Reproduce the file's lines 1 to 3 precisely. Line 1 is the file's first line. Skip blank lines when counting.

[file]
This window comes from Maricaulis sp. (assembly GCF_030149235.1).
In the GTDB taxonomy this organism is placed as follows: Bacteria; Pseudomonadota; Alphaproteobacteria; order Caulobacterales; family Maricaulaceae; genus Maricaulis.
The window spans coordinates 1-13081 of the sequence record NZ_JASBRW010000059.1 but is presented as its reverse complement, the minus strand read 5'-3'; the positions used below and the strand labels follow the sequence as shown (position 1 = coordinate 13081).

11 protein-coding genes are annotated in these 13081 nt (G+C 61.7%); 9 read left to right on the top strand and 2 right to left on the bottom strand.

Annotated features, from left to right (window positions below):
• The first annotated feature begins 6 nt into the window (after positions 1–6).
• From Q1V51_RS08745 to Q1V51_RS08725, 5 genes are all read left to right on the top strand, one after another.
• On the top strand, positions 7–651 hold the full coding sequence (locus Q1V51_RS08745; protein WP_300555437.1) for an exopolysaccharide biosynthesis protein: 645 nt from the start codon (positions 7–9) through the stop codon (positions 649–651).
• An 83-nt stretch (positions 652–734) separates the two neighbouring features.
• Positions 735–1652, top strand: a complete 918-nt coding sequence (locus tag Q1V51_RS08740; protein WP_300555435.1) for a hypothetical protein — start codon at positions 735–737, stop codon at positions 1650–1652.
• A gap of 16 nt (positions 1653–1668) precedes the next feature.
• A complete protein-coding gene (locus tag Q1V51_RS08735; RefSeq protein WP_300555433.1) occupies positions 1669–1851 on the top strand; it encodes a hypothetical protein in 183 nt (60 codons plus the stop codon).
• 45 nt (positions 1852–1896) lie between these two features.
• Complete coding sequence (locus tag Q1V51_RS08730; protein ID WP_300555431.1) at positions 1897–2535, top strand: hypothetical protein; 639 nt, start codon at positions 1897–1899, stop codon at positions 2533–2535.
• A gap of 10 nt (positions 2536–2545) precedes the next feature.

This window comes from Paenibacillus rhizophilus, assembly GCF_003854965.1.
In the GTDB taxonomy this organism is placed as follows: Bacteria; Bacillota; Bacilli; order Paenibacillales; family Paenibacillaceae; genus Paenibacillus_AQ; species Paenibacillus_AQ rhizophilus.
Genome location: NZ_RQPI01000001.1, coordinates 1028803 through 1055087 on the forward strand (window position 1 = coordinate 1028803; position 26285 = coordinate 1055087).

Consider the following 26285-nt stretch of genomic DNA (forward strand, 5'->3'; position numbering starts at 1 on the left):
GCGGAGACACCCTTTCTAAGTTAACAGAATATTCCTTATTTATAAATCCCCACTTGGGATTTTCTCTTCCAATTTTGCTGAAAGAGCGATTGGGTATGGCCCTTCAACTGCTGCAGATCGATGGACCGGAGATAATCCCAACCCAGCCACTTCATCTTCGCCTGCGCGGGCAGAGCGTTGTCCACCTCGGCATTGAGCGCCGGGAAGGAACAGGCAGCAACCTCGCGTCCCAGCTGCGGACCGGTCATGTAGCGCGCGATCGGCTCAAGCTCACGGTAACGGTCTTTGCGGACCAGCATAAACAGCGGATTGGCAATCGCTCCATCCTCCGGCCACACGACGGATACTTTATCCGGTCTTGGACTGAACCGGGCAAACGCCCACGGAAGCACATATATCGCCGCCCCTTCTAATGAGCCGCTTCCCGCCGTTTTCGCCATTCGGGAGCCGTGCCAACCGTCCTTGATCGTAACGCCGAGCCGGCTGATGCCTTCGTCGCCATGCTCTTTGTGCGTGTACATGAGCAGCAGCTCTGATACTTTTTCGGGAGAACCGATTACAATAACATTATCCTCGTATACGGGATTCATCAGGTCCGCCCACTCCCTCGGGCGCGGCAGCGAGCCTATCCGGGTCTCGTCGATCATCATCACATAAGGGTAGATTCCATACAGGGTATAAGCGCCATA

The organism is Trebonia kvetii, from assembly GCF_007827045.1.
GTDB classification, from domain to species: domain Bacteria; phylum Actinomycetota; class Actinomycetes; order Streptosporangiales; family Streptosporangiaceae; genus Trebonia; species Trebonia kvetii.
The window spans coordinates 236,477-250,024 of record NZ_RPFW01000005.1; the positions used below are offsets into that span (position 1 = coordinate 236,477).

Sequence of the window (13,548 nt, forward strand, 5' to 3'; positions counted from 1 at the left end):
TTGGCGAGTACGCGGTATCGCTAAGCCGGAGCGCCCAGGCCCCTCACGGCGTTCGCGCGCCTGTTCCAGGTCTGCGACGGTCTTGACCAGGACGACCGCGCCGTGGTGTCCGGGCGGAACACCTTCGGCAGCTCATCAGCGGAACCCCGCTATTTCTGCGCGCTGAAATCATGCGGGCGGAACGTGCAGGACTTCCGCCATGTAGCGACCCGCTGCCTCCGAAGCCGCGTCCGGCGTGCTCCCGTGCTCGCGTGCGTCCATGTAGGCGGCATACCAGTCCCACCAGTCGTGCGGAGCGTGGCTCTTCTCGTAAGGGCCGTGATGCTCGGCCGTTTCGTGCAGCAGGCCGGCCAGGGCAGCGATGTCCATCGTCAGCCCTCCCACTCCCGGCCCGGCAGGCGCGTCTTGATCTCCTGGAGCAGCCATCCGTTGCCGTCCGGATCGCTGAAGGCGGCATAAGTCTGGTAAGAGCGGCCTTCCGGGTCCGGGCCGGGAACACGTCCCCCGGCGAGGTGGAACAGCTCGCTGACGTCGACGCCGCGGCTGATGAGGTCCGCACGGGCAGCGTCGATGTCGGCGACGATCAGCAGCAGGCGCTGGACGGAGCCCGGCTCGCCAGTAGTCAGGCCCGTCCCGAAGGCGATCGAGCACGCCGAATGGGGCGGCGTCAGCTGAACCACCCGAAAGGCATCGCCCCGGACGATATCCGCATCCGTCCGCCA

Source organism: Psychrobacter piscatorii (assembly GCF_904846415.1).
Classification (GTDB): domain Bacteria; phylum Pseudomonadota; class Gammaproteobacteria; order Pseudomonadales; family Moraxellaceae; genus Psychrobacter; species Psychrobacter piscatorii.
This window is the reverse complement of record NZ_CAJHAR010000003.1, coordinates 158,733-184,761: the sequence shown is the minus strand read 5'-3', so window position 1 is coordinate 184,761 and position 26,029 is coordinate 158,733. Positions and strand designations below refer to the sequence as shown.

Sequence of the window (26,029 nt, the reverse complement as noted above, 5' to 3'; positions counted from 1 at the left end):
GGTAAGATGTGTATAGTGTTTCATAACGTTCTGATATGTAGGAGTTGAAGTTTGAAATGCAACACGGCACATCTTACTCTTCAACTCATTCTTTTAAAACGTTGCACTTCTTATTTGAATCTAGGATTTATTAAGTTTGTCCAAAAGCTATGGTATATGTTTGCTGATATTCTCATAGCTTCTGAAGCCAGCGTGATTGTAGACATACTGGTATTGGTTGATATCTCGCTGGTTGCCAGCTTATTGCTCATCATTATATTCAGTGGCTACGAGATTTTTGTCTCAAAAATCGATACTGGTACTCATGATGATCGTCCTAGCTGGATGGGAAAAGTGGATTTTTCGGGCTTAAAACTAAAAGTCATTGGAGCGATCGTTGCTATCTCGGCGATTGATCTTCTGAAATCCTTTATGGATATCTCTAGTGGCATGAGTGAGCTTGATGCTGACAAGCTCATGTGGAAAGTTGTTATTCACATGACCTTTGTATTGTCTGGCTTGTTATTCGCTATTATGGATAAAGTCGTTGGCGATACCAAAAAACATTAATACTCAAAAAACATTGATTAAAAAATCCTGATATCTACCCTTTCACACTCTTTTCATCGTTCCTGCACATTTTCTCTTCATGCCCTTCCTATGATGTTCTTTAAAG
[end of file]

This window comes from Maricaulis sp. (assembly GCF_030149235.1).
In the GTDB taxonomy this organism is placed as follows: Bacteria; Pseudomonadota; Alphaproteobacteria; order Caulobacterales; family Maricaulaceae; genus Maricaulis.
The window spans coordinates 1-13081 of the sequence record NZ_JASBRW010000059.1 but is presented as its reverse complement, the minus strand read 5'-3'; the positions used below and the strand labels follow the sequence as shown (position 1 = coordinate 13081).